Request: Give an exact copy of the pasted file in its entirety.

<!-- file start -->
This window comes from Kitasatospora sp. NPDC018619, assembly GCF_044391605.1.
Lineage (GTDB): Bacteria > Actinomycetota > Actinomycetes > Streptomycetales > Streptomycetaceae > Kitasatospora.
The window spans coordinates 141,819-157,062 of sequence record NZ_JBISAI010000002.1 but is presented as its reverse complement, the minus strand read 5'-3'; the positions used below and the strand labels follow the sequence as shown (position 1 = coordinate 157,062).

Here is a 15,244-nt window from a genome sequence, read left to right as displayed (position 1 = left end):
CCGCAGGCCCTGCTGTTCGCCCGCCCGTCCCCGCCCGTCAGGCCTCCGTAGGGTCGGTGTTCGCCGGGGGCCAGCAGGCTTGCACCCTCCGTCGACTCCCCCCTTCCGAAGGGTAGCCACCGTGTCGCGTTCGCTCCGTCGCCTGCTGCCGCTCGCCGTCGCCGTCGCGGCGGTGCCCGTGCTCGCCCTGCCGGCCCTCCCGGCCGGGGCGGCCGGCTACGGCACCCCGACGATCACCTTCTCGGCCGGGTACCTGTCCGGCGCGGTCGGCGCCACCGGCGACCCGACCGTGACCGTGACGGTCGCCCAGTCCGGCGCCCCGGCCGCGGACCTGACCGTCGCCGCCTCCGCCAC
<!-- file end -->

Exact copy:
This window comes from Kitasatospora sp. NPDC018619, assembly GCF_044391605.1.
Lineage (GTDB): Bacteria > Actinomycetota > Actinomycetes > Streptomycetales > Streptomycetaceae > Kitasatospora.
The window spans coordinates 141,819-157,062 of sequence record NZ_JBISAI010000002.1 but is presented as its reverse complement, the minus strand read 5'-3'; the positions used below and the strand labels follow the sequence as shown (position 1 = coordinate 157,062).

Here is a 15,244-nt window from a genome sequence, read left to right as displayed (position 1 = left end):
CCGCAGGCCCTGCTGTTCGCCCGCCCGTCCCCGCCCGTCAGGCCTCCGTAGGGTCGGTGTTCGCCGGGGGCCAGCAGGCTTGCACCCTCCGTCGACTCCCCCCTTCCGAAGGGTAGCCACCGTGTCGCGTTCGCTCCGTCGCCTGCTGCCGCTCGCCGTCGCCGTCGCGGCGGTGCCCGTGCTCGCCCTGCCGGCCCTCCCGGCCGGGGCGGCCGGCTACGGCACCCCGACGATCACCTTCTCGGCCGGGTACCTGTCCGGCGCGGTCGGCGCCACCGGCGACCCGACCGTGACCGTGACGGTCGCCCAGTCCGGCGCCCCGGCCGCGGACCTGACCGTCGCCGCCTCCGCCAC